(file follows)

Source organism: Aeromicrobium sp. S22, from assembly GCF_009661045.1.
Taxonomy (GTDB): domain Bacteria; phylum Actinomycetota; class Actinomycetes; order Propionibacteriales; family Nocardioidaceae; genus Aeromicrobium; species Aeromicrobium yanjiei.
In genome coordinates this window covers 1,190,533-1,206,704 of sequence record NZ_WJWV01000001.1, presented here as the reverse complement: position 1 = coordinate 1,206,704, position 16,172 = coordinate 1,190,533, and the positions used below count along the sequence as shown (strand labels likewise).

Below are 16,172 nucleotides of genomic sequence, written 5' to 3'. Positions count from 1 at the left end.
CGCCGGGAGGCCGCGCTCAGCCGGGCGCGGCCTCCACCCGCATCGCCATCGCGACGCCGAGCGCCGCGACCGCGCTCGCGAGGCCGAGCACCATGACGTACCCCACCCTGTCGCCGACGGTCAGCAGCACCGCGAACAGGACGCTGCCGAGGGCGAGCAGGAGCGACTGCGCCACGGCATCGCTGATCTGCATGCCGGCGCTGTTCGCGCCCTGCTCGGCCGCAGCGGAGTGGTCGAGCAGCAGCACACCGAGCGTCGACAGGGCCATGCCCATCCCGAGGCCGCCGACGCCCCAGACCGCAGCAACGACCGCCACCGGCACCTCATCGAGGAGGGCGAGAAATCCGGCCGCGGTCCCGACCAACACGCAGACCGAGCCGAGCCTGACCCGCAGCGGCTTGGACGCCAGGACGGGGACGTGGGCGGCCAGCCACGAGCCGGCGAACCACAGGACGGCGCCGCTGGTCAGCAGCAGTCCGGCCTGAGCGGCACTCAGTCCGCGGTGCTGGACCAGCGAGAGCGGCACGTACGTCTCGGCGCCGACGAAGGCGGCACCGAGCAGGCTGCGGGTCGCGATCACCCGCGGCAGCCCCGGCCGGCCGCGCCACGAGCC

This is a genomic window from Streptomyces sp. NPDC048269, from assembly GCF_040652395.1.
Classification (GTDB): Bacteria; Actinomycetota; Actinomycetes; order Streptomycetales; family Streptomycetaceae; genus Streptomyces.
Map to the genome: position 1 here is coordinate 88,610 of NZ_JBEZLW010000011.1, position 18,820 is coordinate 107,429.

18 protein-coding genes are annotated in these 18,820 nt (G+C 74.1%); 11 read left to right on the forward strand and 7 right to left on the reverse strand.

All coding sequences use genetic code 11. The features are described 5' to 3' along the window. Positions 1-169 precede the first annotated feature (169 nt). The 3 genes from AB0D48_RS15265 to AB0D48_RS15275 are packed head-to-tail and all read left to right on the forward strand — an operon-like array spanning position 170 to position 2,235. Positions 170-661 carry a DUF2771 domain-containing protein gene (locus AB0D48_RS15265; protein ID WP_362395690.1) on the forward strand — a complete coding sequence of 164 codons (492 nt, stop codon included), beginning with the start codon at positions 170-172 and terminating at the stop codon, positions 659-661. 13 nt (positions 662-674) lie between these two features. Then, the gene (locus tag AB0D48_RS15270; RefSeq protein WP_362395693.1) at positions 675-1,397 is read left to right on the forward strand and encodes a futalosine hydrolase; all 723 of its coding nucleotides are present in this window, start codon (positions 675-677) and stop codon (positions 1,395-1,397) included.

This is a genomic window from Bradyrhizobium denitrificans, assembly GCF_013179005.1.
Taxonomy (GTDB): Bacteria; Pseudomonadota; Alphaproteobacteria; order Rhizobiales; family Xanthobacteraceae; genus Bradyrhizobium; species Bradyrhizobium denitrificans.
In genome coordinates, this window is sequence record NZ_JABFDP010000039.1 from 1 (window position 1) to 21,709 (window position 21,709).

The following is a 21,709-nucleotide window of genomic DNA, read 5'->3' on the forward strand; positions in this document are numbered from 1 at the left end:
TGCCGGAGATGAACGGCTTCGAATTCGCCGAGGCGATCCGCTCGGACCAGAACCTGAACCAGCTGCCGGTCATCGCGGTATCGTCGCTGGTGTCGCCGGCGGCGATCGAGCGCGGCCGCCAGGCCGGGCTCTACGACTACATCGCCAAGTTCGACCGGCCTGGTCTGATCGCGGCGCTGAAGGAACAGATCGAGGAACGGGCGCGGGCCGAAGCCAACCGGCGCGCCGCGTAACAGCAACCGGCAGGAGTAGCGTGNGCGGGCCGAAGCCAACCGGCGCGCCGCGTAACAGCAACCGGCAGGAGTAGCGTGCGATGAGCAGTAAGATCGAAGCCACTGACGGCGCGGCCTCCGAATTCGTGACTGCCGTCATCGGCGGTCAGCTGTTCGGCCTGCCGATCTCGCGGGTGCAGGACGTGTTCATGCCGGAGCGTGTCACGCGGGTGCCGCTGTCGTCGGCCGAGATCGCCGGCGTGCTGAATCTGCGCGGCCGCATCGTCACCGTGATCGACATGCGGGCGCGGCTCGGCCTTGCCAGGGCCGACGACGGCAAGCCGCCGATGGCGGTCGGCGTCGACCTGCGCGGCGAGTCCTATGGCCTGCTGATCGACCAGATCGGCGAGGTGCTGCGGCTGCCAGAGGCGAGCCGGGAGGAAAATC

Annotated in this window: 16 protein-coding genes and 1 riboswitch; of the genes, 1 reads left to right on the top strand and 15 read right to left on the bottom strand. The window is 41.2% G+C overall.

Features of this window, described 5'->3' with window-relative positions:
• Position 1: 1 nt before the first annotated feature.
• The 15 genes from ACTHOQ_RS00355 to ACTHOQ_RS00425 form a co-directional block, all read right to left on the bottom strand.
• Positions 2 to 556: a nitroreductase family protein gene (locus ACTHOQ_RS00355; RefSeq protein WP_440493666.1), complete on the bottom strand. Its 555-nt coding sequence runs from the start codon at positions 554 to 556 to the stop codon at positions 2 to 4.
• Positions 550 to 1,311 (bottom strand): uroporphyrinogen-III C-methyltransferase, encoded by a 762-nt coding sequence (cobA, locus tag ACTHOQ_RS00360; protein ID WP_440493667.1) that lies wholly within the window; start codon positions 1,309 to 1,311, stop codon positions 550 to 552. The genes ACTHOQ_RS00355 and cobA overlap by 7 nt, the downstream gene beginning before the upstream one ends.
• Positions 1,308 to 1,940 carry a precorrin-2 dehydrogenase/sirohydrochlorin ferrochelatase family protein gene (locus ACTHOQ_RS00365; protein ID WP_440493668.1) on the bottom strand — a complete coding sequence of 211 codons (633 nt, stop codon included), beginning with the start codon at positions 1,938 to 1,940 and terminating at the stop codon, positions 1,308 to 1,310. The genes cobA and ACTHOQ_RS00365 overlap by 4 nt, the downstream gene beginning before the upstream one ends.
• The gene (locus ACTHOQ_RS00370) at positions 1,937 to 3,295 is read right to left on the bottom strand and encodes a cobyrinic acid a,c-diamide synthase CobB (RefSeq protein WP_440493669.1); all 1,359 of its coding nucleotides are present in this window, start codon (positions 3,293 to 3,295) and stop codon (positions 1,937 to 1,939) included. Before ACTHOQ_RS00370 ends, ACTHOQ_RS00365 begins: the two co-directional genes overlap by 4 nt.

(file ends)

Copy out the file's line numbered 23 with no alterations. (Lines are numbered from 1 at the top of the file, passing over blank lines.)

• The gene (locus ACTHOQ_RS00370) at positions 1,937 to 3,295 is read right to left on the bottom strand and encodes a cobyrinic acid a,c-diamide synthase CobB (RefSeq protein WP_440493669.1); all 1,359 of its coding nucleotides are present in this window, start codon (positions 3,293 to 3,295) and stop codon (positions 1,937 to 1,939) included. Before ACTHOQ_RS00370 ends, ACTHOQ_RS00365 begins: the two co-directional genes overlap by 4 nt.